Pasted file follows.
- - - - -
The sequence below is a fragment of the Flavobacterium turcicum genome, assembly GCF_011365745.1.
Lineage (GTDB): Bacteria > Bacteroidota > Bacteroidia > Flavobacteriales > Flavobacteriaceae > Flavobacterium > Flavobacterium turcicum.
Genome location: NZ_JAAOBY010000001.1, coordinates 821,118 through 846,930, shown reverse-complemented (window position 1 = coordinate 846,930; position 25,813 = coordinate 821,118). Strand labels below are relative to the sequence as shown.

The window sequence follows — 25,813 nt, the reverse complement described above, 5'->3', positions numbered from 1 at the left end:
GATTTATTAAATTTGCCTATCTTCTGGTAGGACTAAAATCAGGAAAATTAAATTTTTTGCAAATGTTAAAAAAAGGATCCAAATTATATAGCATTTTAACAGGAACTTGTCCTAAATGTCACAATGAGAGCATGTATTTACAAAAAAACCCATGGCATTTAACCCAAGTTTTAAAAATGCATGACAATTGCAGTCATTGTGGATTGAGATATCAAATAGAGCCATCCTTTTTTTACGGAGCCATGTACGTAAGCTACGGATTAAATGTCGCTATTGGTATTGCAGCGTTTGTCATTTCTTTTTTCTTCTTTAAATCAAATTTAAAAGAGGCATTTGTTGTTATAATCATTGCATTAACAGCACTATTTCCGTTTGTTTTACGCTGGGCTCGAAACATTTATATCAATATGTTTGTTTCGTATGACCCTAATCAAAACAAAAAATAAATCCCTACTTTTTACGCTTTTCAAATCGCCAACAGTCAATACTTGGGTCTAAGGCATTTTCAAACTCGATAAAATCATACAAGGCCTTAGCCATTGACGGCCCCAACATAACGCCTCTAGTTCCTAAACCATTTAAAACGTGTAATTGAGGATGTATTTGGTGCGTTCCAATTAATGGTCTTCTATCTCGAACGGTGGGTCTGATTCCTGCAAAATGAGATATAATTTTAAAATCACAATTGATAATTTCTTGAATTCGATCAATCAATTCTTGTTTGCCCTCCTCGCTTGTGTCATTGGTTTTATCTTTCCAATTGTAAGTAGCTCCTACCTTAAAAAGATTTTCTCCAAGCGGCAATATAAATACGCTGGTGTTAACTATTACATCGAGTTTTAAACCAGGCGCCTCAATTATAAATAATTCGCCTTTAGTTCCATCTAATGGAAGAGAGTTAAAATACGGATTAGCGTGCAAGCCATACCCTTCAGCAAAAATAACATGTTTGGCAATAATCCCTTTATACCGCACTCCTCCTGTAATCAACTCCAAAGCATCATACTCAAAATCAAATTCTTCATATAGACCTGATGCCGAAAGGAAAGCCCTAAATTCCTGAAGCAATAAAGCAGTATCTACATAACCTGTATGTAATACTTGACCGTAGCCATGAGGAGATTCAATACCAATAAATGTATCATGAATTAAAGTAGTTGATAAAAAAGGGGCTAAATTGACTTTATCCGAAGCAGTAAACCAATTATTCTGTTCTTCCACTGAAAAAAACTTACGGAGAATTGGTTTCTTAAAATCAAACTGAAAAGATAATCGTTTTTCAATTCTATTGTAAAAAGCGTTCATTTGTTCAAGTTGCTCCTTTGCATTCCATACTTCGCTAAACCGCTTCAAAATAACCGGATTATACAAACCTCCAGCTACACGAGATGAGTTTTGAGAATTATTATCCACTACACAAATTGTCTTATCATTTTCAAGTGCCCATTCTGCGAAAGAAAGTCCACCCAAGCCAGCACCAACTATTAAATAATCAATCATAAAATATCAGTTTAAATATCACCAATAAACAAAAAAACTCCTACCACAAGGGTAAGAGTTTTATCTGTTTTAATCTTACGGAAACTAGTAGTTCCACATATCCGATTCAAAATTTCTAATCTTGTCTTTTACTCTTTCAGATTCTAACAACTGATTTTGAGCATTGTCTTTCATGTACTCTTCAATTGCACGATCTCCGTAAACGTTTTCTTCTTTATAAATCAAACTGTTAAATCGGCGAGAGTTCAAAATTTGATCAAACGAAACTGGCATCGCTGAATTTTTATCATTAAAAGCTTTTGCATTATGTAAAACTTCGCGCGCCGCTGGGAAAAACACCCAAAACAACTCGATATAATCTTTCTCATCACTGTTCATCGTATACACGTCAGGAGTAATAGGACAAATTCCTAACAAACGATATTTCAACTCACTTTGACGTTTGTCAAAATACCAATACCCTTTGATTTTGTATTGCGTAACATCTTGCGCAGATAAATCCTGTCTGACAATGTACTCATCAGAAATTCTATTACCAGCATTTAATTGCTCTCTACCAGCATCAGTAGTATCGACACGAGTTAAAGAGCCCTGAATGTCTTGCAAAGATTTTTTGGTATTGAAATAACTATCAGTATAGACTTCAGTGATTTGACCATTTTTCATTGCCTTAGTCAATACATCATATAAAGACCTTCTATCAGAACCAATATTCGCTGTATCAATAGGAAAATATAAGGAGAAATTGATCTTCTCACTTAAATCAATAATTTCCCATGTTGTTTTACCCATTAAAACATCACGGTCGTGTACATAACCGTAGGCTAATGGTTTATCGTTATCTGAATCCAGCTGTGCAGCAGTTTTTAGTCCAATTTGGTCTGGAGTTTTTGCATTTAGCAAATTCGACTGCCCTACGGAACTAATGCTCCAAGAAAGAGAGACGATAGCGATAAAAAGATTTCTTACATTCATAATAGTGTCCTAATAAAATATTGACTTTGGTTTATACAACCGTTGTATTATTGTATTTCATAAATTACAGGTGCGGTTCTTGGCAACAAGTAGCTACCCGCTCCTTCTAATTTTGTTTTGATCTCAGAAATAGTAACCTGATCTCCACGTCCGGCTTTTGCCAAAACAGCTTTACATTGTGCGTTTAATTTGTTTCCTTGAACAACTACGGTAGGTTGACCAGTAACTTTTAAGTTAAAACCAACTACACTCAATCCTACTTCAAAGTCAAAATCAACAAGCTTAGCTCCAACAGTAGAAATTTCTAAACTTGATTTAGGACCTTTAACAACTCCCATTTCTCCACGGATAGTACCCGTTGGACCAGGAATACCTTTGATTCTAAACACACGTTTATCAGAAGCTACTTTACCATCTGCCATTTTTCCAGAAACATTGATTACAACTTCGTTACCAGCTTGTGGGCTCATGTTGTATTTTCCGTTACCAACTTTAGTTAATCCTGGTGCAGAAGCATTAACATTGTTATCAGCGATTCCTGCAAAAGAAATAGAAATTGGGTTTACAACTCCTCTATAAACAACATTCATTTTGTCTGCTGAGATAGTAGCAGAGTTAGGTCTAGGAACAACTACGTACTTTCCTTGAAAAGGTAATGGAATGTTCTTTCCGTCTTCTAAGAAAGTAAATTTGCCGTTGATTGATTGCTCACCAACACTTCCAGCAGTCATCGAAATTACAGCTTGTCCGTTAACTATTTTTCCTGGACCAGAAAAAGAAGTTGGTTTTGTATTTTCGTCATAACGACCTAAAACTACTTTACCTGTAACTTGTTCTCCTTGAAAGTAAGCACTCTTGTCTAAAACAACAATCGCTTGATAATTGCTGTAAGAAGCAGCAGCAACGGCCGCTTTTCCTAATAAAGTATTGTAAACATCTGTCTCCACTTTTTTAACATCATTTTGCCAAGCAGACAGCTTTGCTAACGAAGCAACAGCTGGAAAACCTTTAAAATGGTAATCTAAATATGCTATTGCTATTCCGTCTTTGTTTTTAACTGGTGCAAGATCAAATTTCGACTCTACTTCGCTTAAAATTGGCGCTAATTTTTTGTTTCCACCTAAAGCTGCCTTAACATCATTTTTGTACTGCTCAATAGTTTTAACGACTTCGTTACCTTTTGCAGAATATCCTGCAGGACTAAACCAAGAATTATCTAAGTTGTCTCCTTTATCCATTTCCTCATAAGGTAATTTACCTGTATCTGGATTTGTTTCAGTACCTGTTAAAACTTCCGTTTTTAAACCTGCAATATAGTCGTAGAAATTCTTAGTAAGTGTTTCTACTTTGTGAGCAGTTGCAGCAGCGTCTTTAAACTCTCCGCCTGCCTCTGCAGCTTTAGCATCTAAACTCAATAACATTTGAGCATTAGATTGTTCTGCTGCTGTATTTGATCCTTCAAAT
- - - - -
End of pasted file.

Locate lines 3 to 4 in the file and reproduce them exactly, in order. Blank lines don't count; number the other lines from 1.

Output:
Genome location: NZ_JAAOBY010000001.1, coordinates 821,118 through 846,930, shown reverse-complemented (window position 1 = coordinate 846,930; position 25,813 = coordinate 821,118). Strand labels below are relative to the sequence as shown.

The window sequence follows — 25,813 nt, the reverse complement described above, 5'->3', positions numbered from 1 at the left end: